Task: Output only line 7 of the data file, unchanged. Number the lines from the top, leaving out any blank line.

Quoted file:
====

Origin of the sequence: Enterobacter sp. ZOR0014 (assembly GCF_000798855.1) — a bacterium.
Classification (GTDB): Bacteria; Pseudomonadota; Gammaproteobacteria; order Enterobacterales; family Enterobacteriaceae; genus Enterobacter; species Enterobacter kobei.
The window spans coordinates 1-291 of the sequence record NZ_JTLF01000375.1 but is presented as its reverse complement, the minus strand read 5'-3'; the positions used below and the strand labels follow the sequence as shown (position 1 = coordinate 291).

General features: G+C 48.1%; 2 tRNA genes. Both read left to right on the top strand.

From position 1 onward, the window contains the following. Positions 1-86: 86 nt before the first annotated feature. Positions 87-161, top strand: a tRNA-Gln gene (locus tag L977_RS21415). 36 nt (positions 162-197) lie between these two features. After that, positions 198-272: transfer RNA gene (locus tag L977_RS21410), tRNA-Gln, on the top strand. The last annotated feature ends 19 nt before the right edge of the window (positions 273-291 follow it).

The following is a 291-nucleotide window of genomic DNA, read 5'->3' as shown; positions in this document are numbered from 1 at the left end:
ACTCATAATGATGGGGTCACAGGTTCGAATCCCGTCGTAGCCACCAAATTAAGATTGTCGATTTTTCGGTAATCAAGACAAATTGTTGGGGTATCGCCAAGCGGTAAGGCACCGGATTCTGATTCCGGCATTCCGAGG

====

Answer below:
ACTCATAATGATGGGGTCACAGGTTCGAATCCCGTCGTAGCCACCAAATTAAGATTGTCGATTTTTCGGTAATCAAGACAAATTGTTGGGGTATCGCCAAGCGGTAAGGCACCGGATTCTGATTCCGGCATTCCGAGG